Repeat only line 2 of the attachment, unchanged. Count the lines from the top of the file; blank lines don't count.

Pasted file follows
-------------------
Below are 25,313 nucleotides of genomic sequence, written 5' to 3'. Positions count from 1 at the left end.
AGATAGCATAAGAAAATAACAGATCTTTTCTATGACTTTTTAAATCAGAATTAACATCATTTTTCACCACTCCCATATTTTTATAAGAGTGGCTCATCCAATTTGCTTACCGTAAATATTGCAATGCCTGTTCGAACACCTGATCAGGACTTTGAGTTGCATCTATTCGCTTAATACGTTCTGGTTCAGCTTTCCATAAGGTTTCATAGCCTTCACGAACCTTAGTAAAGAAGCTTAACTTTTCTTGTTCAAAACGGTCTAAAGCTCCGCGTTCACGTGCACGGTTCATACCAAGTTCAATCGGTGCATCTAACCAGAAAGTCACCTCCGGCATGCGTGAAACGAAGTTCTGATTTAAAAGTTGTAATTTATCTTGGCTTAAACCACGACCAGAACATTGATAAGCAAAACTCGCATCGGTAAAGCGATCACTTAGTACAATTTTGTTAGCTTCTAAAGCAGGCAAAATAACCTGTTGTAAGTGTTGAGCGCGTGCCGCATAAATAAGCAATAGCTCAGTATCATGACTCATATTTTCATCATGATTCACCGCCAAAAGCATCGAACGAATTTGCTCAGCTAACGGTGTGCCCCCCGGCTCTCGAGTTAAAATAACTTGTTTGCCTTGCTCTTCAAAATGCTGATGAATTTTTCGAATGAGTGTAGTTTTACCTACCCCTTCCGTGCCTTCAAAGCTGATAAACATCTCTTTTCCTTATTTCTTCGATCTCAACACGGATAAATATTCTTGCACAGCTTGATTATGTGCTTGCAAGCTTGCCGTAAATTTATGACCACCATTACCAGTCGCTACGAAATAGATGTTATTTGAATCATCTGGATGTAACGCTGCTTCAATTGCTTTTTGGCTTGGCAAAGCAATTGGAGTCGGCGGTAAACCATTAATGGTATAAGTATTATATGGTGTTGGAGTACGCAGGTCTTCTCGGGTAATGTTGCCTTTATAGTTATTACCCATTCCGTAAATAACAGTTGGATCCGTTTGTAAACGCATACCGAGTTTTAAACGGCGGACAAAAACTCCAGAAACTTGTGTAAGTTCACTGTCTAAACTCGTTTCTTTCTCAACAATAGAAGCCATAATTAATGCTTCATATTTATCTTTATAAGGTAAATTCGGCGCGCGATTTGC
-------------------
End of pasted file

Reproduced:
AGATAGCATAAGAAAATAACAGATCTTTTCTATGACTTTTTAAATCAGAATTAACATCATTTTTCACCACTCCCATATTTTTATAAGAGTGGCTCATCCAATTTGCTTACCGTAAATATTGCAATGCCTGTTCGAACACCTGATCAGGACTTTGAGTTGCATCTATTCGCTTAATACGTTCTGGTTCAGCTTTCCATAAGGTTTCATAGCCTTCACGAACCTTAGTAAAGAAGCTTAACTTTTCTTGTTCAAAACGGTCTAAAGCTCCGCGTTCACGTGCACGGTTCATACCAAGTTCAATCGGTGCATCTAACCAGAAAGTCACCTCCGGCATGCGTGAAACGAAGTTCTGATTTAAAAGTTGTAATTTATCTTGGCTTAAACCACGACCAGAACATTGATAAGCAAAACTCGCATCGGTAAAGCGATCACTTAGTACAATTTTGTTAGCTTCTAAAGCAGGCAAAATAACCTGTTGTAAGTGTTGAGCGCGTGCCGCATAAATAAGCAATAGCTCAGTATCATGACTCATATTTTCATCATGATTCACCGCCAAAAGCATCGAACGAATTTGCTCAGCTAACGGTGTGCCCCCCGGCTCTCGAGTTAAAATAACTTGTTTGCCTTGCTCTTCAAAATGCTGATGAATTTTTCGAATGAGTGTAGTTTTACCTACCCCTTCCGTGCCTTCAAAGCTGATAAACATCTCTTTTCCTTATTTCTTCGATCTCAACACGGATAAATATTCTTGCACAGCTTGATTATGTGCTTGCAAGCTTGCCGTAAATTTATGACCACCATTACCAGTCGCTACGAAATAGATGTTATTTGAATCATCTGGATGTAACGCTGCTTCAATTGCTTTTTGGCTTGGCAAAGCAATTGGAGTCGGCGGTAAACCATTAATGGTATAAGTATTATATGGTGTTGGAGTACGCAGGTCTTCTCGGGTAATGTTGCCTTTATAGTTATTACCCATTCCGTAAATAACAGTTGGATCCGTTTGTAAACGCATACCGAGTTTTAAACGGCGGACAAAAACTCCAGAAACTTGTGTAAGTTCACTGTCTAAACTCGTTTCTTTCTCAACAATAGAAGCCATAATTAATGCTTCATATTTATCTTTATAAGGTAAATTCGGCGCGCGATTTGC